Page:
21 DECEMBER 2018 • 9:30 PM
Martina Navratilova has angered the transgender community by claiming that people who were born male should not be allowed to compete in women’s sports events.
The former Wimbledon champion and LGBT campaigner made the statement on social media, and was swiftly accused of being “transphobic”.
Responding to a question from one of her followers about transgender women in sport, Navratilova said: “Clearly that can’t be right. You can’t just proclaim yourself a female and be able to compete against women. There must be some standards, and having a penis and competing as a woman would not fit that standard.”
She also said: “For me it’s all about fairness. Which means taking every case individually… there is no cookie cutter way of doing things.”
Her comments were seized upon by Dr Rachel McKinnon, a transgender activist and competitive cyclist who this year controversially won a women’s event at the UCI Masters Track World Championship.
Rachel McKinnon with (left) Carolie Van Herrikhuyzen and (right) Jennifer Wagner-Assali CREDIT: MIKE GLADU
McKinnon, a Canadian, was born biologically male but transitioned in her 20s. She told her followers that Navratilova was “transphobic” and called on her to apologise, sending a stream of critical tweets.
“Genitals do not play sports. What part of a penis is related to tennis? How does that ‘level’ any playing field?” McKinnon asked.
She also told Navratilova, who won Wimbledon nine times and is regarded by many as the greatest female tennis player of all time: “You realise I’m a world champion trans woman athlete?”
Initially, Navratilova said: “I am sorry if I said anything anywhere near transphobic – certainly I meant no harm. I will educate myself better on this issue but meantime I will be quiet about it.” She also deleted the original tweet.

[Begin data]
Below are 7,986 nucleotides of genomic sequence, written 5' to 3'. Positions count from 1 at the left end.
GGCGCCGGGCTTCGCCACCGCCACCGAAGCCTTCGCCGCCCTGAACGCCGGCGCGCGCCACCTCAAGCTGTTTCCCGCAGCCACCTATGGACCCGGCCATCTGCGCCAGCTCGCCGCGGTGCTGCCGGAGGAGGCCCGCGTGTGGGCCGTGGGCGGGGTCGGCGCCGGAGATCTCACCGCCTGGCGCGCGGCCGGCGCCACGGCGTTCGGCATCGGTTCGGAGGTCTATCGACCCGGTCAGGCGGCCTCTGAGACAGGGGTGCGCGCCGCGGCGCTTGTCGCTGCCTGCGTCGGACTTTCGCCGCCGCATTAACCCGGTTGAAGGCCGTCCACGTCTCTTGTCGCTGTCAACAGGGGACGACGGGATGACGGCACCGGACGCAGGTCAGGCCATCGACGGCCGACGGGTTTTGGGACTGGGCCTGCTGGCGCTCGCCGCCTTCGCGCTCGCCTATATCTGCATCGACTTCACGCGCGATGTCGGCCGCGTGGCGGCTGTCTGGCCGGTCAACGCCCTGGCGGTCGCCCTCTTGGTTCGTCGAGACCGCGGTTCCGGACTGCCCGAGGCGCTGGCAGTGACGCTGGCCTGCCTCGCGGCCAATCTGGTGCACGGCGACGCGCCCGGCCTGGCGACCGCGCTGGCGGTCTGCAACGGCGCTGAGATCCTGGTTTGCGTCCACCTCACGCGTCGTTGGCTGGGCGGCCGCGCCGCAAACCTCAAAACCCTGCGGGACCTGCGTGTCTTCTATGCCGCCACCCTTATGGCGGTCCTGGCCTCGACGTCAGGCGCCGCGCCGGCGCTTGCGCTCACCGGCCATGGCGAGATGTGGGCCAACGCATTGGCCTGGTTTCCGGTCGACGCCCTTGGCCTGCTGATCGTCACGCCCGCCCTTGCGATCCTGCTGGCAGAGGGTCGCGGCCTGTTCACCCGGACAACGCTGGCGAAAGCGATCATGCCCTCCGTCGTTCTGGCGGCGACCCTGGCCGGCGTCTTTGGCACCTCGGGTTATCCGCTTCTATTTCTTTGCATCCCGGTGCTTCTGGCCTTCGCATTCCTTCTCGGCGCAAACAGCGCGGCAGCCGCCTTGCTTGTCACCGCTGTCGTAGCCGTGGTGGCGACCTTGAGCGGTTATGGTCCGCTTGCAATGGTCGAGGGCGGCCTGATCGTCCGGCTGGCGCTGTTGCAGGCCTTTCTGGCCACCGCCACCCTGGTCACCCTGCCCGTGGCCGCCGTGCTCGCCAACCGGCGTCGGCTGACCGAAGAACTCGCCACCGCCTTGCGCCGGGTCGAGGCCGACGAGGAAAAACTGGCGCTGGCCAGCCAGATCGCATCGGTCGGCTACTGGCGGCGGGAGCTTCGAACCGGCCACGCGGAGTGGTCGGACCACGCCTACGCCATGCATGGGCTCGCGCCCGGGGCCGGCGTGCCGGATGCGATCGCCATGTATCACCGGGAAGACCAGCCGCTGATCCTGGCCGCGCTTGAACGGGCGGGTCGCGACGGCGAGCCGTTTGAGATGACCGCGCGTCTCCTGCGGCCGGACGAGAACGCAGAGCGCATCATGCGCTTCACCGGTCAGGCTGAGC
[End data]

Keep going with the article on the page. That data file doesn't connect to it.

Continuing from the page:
However, after receiving a stream of critical messages from McKinnon, Navratilova hit back: “Rachel, you might be an expert on all things trans but you are one nasty human being.”
She added that she did not regret her remark and would not be “bullied” into silence, but would bow out of the conversation “because it seems to be my decades of speaking out against unfairness and inequality just don’t count with you at all”.
McKinnon said Navratilova’s record as a campaigner for equality did not excuse her comment. “It doesn’t change the fact that you did something very wrong today. Past good deeds don’t give someone a pass.”
An assistant professor at the College of Charleston in South Carolina, McKinnon told the BBC that she received an estimated 100,000 hate messages on Twitter after winning the championship title.
A picture of her on the podium, dwarfing third-placed Jen Wagner-Assali, fuelled the debate about transgender women in sport. Wagner-Assali said she thought it was unfair that McKinnon was allowed to compete, but later apologised for her comments.
Competitive cycling, as with tennis, falls in line with International Olympic Committee policy which states that trans athletes can compete in their new gender provided testosterone levels are below a certain limit.
McKinnon and other trans activists claim that taking testosterone-blockers and oestrogen as part of the transition process reduces muscle mass, strength and speed and therefore removes any physical advantage. They also argue that being heavier or taller is not necessarily an advantage in many sports.
Navratilova’s friend and former coach is Renee Richards, who was born Richard Raskind and competed in the US Open as a man before having gender reassignment surgery and competing as a woman.
Richards suffered death threats and other players would walk off the court when she appeared, but others including Chris Evert and Virginia Wade did play against her. She now describes herself as a “reluctant pioneer”.
Navratilova ‘came out’ as a lesbian in 1981 and campaigns for LGBT rights. In 2017, she wrote an open letter criticising Margaret Court, the former world number one, for “demonising trans kids and trans adults” by claiming that gender dysphoria was the work of the devil.
Navratilova is also an avowed feminist, saying in one interview: “Of course! How can a woman not be?”